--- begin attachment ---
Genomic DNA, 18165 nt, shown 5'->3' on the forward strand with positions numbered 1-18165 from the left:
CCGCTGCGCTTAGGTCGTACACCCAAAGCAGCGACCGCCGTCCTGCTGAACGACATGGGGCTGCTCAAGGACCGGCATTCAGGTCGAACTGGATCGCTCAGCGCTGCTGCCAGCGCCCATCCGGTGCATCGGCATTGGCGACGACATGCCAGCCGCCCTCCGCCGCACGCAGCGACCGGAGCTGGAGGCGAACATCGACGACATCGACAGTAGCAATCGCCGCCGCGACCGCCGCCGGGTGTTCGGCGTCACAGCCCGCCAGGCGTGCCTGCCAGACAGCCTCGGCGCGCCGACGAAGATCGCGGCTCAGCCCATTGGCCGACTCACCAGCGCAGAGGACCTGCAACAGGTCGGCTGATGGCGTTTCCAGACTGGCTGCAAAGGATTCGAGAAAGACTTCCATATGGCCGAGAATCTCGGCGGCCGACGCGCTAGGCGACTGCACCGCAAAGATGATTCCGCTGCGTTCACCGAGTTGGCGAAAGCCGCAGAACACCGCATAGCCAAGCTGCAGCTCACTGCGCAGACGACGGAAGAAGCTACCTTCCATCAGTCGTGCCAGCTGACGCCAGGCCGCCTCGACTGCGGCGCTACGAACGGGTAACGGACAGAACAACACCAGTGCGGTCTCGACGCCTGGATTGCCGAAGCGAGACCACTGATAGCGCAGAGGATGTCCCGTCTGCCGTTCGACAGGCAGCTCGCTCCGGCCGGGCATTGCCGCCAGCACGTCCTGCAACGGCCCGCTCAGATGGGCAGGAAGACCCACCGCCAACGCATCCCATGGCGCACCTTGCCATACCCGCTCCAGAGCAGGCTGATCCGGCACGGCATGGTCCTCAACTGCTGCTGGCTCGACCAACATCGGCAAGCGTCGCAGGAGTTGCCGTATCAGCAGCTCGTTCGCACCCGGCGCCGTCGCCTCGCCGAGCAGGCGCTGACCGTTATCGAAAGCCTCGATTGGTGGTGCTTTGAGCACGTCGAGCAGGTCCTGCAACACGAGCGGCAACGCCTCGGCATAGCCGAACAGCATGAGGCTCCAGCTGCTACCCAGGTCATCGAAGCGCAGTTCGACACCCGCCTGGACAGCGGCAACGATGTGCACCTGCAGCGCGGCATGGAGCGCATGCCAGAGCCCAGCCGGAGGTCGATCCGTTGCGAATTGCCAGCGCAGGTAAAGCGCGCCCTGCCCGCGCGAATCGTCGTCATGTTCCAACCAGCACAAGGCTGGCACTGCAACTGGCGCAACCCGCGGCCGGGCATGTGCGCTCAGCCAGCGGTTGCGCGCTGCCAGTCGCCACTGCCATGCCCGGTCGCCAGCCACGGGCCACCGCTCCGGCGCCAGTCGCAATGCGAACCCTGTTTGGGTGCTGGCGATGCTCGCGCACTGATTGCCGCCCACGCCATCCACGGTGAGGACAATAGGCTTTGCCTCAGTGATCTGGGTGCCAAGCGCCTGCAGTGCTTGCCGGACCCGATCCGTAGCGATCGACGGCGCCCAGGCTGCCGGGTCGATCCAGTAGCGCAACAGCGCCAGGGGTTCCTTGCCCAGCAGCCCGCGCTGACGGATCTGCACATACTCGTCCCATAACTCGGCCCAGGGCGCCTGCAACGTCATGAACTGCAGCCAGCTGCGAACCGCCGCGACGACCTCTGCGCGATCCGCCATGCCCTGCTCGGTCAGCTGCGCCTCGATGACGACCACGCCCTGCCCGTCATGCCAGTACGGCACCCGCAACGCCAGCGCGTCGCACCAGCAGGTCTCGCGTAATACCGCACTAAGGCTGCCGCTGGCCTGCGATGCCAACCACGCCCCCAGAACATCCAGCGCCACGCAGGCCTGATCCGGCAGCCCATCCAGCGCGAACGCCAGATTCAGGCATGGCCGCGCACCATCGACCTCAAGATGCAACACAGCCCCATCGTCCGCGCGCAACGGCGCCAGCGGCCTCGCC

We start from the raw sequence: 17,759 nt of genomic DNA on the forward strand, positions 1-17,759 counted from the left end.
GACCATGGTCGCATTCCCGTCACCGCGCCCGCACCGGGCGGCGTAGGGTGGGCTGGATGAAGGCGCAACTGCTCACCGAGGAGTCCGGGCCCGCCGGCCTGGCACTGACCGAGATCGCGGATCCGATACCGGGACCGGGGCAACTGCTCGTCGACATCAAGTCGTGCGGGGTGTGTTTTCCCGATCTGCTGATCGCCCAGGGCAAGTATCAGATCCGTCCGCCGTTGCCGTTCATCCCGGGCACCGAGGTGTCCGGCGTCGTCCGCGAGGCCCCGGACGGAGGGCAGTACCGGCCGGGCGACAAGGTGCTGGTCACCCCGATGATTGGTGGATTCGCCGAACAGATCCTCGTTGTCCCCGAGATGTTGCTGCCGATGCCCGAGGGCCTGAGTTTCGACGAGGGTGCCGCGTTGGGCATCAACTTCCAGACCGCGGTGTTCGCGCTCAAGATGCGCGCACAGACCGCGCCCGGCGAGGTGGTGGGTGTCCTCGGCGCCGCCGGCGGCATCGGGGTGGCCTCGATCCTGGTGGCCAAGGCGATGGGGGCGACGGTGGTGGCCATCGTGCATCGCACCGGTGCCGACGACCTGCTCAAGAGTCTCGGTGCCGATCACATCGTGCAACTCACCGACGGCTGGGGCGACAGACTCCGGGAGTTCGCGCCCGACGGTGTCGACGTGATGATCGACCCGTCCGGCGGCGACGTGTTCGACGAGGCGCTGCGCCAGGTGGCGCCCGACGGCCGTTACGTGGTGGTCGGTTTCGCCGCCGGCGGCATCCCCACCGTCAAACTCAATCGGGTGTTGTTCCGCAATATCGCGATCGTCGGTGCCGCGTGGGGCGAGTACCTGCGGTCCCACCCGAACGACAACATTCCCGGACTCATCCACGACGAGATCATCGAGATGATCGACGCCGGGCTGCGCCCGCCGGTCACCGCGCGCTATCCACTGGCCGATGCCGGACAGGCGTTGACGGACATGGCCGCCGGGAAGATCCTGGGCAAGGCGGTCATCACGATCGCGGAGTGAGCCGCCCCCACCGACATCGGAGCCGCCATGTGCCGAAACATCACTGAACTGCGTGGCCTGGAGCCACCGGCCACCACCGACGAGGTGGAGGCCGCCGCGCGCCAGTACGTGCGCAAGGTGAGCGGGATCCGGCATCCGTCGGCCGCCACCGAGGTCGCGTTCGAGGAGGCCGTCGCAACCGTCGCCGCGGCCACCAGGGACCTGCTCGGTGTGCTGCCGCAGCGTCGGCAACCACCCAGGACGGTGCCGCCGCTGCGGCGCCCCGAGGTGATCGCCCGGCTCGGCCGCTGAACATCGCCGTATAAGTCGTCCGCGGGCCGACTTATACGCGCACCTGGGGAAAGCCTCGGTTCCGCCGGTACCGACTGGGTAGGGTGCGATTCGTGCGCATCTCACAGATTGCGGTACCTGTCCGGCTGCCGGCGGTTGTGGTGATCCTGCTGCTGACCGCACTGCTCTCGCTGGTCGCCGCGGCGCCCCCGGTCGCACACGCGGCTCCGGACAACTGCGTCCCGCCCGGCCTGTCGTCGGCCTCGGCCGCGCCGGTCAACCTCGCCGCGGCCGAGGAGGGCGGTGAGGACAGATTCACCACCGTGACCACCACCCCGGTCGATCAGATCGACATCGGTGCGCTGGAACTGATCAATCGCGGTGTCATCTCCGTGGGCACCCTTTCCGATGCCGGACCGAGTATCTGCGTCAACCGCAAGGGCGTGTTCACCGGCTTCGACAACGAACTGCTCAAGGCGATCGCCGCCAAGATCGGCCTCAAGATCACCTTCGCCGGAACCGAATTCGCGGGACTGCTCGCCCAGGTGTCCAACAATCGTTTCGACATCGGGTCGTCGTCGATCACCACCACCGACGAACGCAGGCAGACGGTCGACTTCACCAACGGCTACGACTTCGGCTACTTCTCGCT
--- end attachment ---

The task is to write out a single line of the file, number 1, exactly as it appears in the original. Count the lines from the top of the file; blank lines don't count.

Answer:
Genomic DNA, 18165 nt, shown 5'->3' on the forward strand with positions numbered 1-18165 from the left: